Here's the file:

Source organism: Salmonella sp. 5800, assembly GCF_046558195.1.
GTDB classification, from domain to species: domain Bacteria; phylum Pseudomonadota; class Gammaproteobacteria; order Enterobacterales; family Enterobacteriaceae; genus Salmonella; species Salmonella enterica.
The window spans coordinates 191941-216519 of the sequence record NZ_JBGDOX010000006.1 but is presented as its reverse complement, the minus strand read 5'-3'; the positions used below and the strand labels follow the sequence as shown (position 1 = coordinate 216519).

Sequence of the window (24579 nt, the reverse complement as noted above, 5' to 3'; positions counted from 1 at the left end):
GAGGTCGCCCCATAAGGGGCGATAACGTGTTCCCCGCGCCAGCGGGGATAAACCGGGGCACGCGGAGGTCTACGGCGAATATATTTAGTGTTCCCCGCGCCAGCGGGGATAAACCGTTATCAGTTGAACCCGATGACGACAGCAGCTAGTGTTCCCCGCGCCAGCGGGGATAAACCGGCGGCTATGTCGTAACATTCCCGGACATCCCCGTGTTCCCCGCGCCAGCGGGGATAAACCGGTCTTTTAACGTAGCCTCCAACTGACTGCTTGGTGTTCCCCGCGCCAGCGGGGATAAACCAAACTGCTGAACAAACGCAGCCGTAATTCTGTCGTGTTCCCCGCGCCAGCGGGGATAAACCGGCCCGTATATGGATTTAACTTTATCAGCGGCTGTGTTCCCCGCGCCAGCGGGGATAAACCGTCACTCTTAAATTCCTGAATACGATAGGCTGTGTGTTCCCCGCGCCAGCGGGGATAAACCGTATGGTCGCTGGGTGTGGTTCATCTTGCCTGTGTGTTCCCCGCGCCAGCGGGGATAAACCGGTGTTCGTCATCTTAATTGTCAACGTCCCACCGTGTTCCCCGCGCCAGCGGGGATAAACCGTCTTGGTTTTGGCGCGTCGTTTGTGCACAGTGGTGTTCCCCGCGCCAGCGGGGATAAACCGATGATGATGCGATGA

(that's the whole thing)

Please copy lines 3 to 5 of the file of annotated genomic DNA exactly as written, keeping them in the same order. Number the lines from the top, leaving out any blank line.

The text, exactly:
The window spans coordinates 191941-216519 of the sequence record NZ_JBGDOX010000006.1 but is presented as its reverse complement, the minus strand read 5'-3'; the positions used below and the strand labels follow the sequence as shown (position 1 = coordinate 216519).

Sequence of the window (24579 nt, the reverse complement as noted above, 5' to 3'; positions counted from 1 at the left end):
GAGGTCGCCCCATAAGGGGCGATAACGTGTTCCCCGCGCCAGCGGGGATAAACCGGGGCACGCGGAGGTCTACGGCGAATATATTTAGTGTTCCCCGCGCCAGCGGGGATAAACCGTTATCAGTTGAACCCGATGACGACAGCAGCTAGTGTTCCCCGCGCCAGCGGGGATAAACCGGCGGCTATGTCGTAACATTCCCGGACATCCCCGTGTTCCCCGCGCCAGCGGGGATAAACCGGTCTTTTAACGTAGCCTCCAACTGACTGCTTGGTGTTCCCCGCGCCAGCGGGGATAAACCAAACTGCTGAACAAACGCAGCCGTAATTCTGTCGTGTTCCCCGCGCCAGCGGGGATAAACCGGCCCGTATATGGATTTAACTTTATCAGCGGCTGTGTTCCCCGCGCCAGCGGGGATAAACCGTCACTCTTAAATTCCTGAATACGATAGGCTGTGTGTTCCCCGCGCCAGCGGGGATAAACCGTATGGTCGCTGGGTGTGGTTCATCTTGCCTGTGTGTTCCCCGCGCCAGCGGGGATAAACCGGTGTTCGTCATCTTAATTGTCAACGTCCCACCGTGTTCCCCGCGCCAGCGGGGATAAACCGTCTTGGTTTTGGCGCGTCGTTTGTGCACAGTGGTGTTCCCCGCGCCAGCGGGGATAAACCGATGATGATGCGATGA